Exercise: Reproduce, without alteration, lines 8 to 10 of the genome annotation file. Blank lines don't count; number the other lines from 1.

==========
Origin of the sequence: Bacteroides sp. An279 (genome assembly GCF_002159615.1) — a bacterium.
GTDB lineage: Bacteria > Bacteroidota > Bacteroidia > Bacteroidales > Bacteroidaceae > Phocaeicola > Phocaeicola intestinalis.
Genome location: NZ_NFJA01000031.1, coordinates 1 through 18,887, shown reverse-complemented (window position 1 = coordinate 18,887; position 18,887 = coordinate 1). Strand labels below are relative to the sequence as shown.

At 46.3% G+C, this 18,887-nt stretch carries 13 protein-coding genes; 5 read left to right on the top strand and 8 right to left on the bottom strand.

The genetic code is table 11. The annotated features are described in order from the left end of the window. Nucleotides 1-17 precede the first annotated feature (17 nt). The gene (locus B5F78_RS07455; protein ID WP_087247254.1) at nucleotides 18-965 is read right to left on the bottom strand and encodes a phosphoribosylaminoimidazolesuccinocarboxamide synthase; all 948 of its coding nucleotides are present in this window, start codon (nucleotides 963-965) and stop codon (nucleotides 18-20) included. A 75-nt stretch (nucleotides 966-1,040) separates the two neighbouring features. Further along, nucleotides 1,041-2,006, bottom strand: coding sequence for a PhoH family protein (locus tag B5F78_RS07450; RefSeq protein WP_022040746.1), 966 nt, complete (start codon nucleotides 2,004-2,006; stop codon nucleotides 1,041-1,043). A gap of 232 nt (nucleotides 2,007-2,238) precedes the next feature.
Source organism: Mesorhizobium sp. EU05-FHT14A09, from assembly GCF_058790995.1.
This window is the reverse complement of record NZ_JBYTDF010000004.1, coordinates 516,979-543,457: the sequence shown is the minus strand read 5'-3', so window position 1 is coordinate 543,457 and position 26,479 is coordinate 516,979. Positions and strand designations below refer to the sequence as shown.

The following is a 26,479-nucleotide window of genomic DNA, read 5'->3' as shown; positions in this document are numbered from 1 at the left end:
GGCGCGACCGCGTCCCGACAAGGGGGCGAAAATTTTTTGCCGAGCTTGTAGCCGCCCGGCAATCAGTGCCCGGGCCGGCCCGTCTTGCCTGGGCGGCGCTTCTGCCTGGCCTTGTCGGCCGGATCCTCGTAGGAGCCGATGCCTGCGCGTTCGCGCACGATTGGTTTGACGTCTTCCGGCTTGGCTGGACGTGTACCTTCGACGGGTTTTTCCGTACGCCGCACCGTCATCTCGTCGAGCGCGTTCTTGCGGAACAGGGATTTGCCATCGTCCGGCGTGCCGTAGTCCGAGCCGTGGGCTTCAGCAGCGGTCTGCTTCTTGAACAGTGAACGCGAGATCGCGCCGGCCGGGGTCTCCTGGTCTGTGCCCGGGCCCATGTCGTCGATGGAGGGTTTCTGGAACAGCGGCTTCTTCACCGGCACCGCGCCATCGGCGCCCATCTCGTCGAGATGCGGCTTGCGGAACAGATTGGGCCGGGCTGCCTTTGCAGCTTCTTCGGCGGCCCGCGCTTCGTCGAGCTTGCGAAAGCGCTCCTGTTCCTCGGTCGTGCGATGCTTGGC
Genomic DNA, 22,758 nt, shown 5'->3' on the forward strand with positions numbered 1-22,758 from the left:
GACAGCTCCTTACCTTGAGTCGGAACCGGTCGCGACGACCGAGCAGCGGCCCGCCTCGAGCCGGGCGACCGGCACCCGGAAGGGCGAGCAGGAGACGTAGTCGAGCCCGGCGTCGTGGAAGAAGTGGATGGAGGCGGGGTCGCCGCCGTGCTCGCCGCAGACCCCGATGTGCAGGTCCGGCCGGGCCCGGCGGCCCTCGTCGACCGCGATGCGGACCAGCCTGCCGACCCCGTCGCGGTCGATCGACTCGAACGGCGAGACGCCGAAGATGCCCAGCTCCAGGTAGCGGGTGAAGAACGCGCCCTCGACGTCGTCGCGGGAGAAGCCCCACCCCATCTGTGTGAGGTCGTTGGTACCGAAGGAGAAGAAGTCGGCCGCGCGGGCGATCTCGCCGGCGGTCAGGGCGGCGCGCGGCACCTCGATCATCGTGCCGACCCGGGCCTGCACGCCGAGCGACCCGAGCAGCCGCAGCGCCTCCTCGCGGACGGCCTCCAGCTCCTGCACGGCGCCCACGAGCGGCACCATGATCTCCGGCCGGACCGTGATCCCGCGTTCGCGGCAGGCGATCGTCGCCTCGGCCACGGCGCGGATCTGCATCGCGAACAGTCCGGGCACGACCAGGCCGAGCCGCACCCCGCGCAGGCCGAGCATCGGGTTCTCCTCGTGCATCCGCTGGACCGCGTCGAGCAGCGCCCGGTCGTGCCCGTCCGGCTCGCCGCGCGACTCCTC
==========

The following is a 26,479-nucleotide window of genomic DNA, read 5'->3' as shown; positions in this document are numbered from 1 at the left end:
GGCGCGACCGCGTCCCGACAAGGGGGCGAAAATTTTTTGCCGAGCTTGTAGCCGCCCGGCAATCAGTGCCCGGGCCGGCCCGTCTTGCCTGGGCGGCGCTTCTGCCTGGCCTTGTCGGCCGGATCCTCGTAGGAGCCGATGCCTGCGCGTTCGCGCACGATTGGTTTGACGTCTTCCGGCTTGGCTGGACGTGTACCTTCGACGGGTTTTTCCGTACGCCGCACCGTCATCTCGTCGAGCGCGTTCTTGCGGAACAGGGATTTGCCATCGTCCGGCGTGCCGTAGTCCGAGCCGTGGGCTTCAGCAGCGGTCTGCTTCTTGAACAGTGAACGCGAGATCGCGCCGGCCGGGGTCTCCTGGTCTGTGCCCGGGCCCATGTCGTCGATGGAGGGTTTCTGGAACAGCGGCTTCTTCACCGGCACCGCGCCATCGGCGCCCATCTCGTCGAGATGCGGCTTGCGGAACAGATTGGGCCGGGCTGCCTTTGCAGCTTCTTCGGCGGCCCGCGCTTCGTCGAGCTTGCGAAAGCGCTCCTGTTCCTCGGTCGTGCGATGCTTGGC
Genomic DNA, 22,758 nt, shown 5'->3' on the forward strand with positions numbered 1-22,758 from the left: